Diamonds almost as old as the Earth itself have been found locked in ancient crystals of zircon from the Jack Hills region of Western Australia, according to scientists writing in Nature this week. The diamonds could provide unique insights into the early evolution of our planet’s crust.
Zircons are tough and resist heat and some samples have been shown to be several billion years old. As such, they retain vital clues about the Earth’s geological evolution, at least as far as the crust and mantle are concerned. Recent studies of these ancient crystals have suggested that the Earth may have cooled much faster than previously thought, with the continental crust and oceans forming some 4.4 billion years ago.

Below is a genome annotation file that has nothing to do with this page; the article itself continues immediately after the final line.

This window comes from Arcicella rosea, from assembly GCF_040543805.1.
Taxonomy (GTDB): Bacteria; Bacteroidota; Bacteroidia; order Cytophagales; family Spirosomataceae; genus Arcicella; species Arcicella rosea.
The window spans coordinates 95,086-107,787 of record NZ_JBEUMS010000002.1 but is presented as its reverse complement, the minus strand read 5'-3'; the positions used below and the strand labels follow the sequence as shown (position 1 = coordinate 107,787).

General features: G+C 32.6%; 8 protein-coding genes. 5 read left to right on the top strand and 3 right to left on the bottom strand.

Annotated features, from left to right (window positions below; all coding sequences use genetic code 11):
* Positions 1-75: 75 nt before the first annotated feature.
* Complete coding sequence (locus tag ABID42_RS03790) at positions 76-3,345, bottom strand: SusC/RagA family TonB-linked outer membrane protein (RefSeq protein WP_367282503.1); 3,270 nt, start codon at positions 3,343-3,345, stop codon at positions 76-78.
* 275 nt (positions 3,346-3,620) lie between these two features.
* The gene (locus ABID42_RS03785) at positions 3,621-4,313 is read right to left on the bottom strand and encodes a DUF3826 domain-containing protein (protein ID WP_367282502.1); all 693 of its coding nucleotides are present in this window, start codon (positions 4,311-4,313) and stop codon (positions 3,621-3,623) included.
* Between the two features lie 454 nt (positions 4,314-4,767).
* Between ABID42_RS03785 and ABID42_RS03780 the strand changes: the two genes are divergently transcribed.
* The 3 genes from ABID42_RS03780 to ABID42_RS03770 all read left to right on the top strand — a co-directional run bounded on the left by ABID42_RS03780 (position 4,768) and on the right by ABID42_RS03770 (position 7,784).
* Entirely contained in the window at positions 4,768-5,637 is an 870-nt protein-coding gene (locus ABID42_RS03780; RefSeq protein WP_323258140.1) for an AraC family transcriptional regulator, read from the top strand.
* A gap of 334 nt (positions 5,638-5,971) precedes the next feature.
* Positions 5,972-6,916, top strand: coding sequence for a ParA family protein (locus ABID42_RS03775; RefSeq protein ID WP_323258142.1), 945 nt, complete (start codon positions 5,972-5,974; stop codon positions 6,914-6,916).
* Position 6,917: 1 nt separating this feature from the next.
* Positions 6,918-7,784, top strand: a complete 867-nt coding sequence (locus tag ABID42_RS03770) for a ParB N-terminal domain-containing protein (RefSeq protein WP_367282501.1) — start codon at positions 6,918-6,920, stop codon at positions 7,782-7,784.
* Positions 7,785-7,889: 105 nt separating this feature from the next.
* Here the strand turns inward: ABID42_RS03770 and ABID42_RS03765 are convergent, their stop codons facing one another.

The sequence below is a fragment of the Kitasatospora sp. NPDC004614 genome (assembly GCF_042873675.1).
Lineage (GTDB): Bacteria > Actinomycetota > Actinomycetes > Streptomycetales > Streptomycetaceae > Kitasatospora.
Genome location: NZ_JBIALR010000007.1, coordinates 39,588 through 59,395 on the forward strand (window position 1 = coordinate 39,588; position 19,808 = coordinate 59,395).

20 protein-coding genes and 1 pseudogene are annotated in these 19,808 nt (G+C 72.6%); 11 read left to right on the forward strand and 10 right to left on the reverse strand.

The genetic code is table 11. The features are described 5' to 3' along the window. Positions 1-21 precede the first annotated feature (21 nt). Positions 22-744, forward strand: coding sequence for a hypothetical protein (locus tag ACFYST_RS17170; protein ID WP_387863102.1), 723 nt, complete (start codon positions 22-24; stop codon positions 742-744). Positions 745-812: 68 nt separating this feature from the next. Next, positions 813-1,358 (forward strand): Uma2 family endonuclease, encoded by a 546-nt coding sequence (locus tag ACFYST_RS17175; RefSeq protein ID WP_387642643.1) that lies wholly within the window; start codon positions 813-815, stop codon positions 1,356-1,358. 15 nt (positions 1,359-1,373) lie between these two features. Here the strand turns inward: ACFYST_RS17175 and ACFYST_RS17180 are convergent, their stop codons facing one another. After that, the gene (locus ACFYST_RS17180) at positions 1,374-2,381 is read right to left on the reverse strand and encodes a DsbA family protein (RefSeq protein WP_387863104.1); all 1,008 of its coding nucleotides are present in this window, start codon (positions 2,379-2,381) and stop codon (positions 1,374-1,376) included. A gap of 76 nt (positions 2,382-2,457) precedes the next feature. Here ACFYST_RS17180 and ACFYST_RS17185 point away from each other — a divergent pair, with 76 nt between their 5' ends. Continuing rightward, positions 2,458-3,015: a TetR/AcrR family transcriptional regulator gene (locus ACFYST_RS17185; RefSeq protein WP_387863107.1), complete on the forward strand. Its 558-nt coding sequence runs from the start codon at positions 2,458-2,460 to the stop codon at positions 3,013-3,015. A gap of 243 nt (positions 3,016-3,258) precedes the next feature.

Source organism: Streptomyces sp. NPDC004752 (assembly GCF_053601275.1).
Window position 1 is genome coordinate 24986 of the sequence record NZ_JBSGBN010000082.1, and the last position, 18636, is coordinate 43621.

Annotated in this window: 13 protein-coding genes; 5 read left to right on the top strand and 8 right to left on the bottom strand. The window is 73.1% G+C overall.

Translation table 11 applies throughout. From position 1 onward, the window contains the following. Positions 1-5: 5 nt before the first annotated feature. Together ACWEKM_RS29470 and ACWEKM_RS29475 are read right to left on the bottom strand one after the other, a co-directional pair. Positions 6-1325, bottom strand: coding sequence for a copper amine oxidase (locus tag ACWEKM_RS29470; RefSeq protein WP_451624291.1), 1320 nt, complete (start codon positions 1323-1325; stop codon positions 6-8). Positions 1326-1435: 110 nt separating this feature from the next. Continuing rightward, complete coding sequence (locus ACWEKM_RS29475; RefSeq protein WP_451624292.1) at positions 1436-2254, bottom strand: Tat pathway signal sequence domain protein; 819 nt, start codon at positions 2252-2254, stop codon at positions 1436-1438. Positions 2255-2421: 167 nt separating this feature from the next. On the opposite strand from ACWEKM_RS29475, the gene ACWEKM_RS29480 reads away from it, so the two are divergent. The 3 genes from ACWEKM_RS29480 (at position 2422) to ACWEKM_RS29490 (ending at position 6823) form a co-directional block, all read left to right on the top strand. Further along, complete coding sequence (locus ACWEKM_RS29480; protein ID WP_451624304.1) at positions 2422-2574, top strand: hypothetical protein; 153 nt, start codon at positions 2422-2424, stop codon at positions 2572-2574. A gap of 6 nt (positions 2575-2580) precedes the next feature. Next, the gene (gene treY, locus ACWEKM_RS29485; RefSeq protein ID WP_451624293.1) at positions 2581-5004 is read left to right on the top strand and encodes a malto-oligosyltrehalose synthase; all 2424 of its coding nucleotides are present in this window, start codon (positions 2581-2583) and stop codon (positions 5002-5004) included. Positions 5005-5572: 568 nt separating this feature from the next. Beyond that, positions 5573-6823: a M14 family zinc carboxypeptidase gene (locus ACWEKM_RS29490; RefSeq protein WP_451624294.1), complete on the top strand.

Now, Martina Menneken and colleagues at the Westfaeische Wilhelms-Universitaet Muenster, in Germany, have investigated mineral inclusions within zircons and found that some of them contained small diamonds. The zircons have been dated using uranium and lead isotopes and found to be over four billion years old,” almost one billion years older than the previous oldest-known terrestrial diamonds, and present in material that crystallized within 300 million years of the formation of the Earth itself.
The authors suggest that these diamond inclusions formed under ultrahigh-pressure conditions, which implies that the Earth had a relatively thick continental crust and crust-mantle interaction at least 4.25 billion years ago. Diamonds are formed in the earths interior, where they are brought to the surface by volcanoes and it is known as one of the hardest materials on earth.